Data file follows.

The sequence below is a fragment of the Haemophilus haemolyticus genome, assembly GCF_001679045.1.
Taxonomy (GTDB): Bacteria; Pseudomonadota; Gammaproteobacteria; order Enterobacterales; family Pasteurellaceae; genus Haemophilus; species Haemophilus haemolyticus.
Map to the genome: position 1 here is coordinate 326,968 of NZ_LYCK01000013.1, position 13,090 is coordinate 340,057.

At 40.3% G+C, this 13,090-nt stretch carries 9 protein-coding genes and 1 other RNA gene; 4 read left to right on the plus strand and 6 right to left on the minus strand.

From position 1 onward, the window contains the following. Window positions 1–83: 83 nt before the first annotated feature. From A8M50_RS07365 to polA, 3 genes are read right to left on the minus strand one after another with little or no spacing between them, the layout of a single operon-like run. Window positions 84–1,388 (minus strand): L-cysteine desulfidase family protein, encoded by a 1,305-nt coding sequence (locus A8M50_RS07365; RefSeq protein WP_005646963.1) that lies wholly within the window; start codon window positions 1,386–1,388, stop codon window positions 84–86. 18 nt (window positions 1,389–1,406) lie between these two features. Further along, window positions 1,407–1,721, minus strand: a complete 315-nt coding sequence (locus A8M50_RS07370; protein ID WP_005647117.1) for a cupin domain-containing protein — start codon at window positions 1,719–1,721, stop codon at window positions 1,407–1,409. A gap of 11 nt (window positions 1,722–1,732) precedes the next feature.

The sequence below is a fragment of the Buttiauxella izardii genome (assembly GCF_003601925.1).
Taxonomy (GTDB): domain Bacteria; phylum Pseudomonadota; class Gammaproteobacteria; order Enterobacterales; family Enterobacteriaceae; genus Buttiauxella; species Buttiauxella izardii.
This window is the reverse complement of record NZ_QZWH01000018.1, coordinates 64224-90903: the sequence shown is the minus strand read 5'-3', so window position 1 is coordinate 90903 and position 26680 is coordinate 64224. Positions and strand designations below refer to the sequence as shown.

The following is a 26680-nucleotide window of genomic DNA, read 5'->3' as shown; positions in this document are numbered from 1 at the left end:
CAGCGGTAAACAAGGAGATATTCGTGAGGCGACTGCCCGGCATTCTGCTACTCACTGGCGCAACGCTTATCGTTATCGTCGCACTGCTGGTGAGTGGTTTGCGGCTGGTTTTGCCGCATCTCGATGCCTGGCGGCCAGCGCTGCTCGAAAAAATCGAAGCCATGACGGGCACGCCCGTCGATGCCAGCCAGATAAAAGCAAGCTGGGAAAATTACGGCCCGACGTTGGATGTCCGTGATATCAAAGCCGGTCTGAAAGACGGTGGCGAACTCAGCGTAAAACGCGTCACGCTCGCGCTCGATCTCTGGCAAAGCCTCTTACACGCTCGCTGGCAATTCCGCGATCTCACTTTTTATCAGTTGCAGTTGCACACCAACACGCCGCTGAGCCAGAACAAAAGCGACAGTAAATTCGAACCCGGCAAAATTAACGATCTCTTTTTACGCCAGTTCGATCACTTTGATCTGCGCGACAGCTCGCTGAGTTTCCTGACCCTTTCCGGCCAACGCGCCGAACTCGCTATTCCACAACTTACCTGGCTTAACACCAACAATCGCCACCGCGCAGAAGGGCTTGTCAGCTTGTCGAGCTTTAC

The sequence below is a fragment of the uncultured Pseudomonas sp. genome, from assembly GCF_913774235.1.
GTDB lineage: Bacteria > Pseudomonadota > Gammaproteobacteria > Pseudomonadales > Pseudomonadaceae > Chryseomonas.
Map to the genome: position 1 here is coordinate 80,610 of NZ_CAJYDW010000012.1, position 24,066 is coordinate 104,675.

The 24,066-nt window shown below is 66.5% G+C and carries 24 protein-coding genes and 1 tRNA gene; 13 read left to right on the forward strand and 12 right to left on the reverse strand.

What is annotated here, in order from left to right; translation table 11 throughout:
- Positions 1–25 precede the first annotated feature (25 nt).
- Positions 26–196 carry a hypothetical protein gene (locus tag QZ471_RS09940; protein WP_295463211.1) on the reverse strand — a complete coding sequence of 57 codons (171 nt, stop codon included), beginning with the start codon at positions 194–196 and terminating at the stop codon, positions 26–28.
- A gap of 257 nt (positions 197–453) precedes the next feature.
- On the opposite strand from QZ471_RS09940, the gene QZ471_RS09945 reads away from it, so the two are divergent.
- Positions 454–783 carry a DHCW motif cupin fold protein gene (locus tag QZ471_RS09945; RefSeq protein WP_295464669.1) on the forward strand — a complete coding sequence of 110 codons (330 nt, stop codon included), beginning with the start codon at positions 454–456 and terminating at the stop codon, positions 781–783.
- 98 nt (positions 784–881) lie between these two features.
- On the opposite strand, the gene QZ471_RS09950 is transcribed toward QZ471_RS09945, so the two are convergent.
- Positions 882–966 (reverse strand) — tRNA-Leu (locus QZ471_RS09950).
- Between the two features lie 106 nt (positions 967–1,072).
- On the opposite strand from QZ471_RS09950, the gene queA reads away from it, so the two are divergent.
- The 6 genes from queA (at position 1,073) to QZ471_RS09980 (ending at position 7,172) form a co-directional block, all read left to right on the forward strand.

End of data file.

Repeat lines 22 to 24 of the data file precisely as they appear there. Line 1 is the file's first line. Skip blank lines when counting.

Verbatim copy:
- On the opposite strand, the gene QZ471_RS09950 is transcribed toward QZ471_RS09945, so the two are convergent.
- Positions 882–966 (reverse strand) — tRNA-Leu (locus QZ471_RS09950).
- Between the two features lie 106 nt (positions 967–1,072).